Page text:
To that point, incorporating uncommon cuts of beef or showcasing fresh-grown herbs shows a dedication to using seasonal ingredients from local farms and ranches, and the flexibility of a small restaurant. It adds diversity of flavors and allows for creative cuisine. It also presents a challenge in the kitchen for Lockhart and sous chef Danny Mowatt. Twice a month they brainstorm over a list of ingredients that are in full bloom and concoct a dozen new items. There are staples, of course: Montana trout, a steak, chicken, pork, and vegetarian offering, and often lamb, duck, as well as fresh seafood. But the preparation is always new. “There are no do-overs at Ox Pasture,” said Lockhart.
The Ox’s ambience is also a departure from Montana’s rustic style. Situated in a historic stone building, the walls are whitewashed for a light, airy atmosphere accented smartly with blue and tan wicker chairs interspersed with clean, gray-painted wooden chairs and zinc-wrapped tabletops. In the front of the restaurant, a short bar lines one wall, with white shelves that meet the ceiling, showcasing terracotta pots of herbs and a selection of beverages. A gleaming espresso machine anchors the opposite wall. Pickled-wood plank floors stretch back from the front door to the open kitchen with an urban, loft-like elegance. The milieu is reminiscent of a French bistro with the influences of an Old West mercantile. The idea to renovate the historic building was conceived by David Leuschen, a fourth-generation Montanan, and his wife, Alexia Kondylis Leuschen, an interior designer who dreamed of having a restaurant that would reinvigorate Main Street and focus on the foods of the region.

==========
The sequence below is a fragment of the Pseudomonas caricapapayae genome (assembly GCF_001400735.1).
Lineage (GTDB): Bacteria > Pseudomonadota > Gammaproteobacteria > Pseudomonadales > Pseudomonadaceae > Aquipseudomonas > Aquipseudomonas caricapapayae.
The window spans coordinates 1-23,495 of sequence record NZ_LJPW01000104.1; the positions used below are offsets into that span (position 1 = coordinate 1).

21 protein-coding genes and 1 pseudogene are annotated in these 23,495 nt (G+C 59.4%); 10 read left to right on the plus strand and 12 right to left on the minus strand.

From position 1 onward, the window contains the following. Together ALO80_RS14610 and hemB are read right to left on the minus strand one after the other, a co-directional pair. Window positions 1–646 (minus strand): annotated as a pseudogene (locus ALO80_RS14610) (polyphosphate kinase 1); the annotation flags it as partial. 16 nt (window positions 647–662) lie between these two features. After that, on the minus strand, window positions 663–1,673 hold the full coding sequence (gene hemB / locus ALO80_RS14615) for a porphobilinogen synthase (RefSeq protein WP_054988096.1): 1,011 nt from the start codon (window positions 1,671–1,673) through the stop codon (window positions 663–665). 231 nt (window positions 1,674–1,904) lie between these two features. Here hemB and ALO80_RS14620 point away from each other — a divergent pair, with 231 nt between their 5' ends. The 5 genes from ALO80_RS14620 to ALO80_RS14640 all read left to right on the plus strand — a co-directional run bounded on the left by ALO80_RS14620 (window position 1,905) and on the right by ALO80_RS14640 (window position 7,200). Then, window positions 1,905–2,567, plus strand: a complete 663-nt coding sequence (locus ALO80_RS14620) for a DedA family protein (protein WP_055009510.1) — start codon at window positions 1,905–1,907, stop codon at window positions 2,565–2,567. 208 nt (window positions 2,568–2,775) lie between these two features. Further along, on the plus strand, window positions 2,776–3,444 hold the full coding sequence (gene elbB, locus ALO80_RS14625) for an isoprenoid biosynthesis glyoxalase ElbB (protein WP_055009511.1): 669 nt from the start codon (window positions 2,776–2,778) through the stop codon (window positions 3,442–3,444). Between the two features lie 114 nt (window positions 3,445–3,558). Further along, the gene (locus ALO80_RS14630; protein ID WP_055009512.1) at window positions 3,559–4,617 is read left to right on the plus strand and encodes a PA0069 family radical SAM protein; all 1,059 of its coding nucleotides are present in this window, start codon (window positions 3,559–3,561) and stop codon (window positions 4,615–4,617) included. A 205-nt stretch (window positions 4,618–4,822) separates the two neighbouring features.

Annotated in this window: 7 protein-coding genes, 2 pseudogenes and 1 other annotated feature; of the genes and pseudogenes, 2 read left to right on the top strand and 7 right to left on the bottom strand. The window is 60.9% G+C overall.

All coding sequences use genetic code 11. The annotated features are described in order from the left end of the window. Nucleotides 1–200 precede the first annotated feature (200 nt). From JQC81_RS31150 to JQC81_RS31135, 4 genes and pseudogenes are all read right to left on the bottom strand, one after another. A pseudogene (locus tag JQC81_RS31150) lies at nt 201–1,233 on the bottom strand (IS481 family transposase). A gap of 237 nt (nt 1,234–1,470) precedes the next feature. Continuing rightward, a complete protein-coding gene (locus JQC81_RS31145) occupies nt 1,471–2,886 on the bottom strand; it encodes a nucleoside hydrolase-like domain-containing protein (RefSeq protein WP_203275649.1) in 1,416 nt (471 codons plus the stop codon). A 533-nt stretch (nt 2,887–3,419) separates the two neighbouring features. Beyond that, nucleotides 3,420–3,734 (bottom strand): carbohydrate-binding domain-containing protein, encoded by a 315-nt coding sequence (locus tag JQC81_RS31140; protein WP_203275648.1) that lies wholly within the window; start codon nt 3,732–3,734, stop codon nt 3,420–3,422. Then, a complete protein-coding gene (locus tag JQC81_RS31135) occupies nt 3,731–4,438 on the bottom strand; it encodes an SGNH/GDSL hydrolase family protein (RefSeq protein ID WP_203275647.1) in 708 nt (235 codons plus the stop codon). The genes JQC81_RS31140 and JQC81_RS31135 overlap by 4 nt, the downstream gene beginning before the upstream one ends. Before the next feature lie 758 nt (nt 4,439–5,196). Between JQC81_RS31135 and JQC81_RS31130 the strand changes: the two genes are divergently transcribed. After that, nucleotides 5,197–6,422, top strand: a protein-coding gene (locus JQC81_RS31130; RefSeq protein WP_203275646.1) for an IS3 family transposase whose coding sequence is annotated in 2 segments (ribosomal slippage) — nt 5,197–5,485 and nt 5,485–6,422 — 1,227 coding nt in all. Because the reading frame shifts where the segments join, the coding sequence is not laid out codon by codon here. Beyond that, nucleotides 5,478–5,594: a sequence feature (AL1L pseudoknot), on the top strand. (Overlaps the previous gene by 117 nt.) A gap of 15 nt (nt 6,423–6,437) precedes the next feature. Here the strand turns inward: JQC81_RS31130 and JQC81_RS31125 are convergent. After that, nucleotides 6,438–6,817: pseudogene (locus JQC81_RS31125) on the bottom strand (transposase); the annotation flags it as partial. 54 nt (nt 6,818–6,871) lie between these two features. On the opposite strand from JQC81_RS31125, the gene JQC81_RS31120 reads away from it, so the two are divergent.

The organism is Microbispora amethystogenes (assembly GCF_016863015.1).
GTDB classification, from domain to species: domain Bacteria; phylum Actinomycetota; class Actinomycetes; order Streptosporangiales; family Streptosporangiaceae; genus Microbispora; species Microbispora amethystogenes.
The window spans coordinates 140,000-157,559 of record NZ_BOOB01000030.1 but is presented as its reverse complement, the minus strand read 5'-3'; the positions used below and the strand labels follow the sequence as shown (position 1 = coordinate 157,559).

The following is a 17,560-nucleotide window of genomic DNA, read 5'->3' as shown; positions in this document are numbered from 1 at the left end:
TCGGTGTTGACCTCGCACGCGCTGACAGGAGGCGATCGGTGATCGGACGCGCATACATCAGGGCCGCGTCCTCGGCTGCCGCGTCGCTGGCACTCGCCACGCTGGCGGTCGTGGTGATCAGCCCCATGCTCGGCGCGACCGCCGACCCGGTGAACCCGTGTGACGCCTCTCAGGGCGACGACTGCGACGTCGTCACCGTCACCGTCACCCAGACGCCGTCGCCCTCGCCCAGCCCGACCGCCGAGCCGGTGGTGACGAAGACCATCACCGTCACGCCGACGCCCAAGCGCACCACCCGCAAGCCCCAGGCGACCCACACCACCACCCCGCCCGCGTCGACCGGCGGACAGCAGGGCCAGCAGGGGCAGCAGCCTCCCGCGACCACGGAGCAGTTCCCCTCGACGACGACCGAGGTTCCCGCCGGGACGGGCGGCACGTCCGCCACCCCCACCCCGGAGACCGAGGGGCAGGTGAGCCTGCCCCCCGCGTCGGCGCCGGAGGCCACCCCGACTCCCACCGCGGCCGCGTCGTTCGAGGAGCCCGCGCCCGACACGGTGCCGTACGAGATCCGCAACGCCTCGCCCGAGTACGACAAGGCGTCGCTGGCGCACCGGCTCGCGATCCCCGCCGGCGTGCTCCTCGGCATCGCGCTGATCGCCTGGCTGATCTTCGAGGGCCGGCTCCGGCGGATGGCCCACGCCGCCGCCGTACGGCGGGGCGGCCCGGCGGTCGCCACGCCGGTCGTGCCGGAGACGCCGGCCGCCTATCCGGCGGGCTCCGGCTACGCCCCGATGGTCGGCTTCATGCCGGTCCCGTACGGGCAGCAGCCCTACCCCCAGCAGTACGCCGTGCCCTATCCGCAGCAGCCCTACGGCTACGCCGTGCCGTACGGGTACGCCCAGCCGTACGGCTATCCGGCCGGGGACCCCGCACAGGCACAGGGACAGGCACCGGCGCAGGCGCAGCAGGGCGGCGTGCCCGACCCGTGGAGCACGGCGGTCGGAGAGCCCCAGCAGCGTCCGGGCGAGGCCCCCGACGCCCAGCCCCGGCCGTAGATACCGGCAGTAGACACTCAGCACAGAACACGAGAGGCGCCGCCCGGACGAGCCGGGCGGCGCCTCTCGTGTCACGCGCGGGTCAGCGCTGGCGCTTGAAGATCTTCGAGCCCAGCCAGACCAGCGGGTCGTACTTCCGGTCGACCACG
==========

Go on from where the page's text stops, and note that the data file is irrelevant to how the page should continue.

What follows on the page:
“We wanted the decor to be original to Montana, but also be a space where the food would really be the centerpiece,” added Burghoff. “It’s meant to be a blank slate that allows the food to pop on the plates.”
Burghoff and Lockhart have long been purists dedicated to eating locally. The restaurant is truly seasonal, open regularly only from May through October, when fresh produce is available. During the winter months, they will open for private parties and a New Year’s Eve celebration dinner. “It’s just not worth staying open through the rest of the year to serve meat and potatoes,” Burghoff stated. “It would go against our whole mission statement of fresh, local, and in season.”
But the couple won’t exactly hibernate when Ox Pasture’s kitchen is idle. Those months will be used for travel and inspiration that surely will infuse next year’s menu with exotic influences.
On another visit (for which my husband and I felt it worth the 240-mile roundtrip drive from Livingston just for dinner), I savored a wagyu bavette steak (similar to flank steak) and a kale Caesar salad with warm croutons. My mouth waters at the memory. Checking the newly changed menu on Ox Pasture’s Facebook page, I see that my precious wagyu bavette isn’t offered now. Next time I’ll just have to try something different.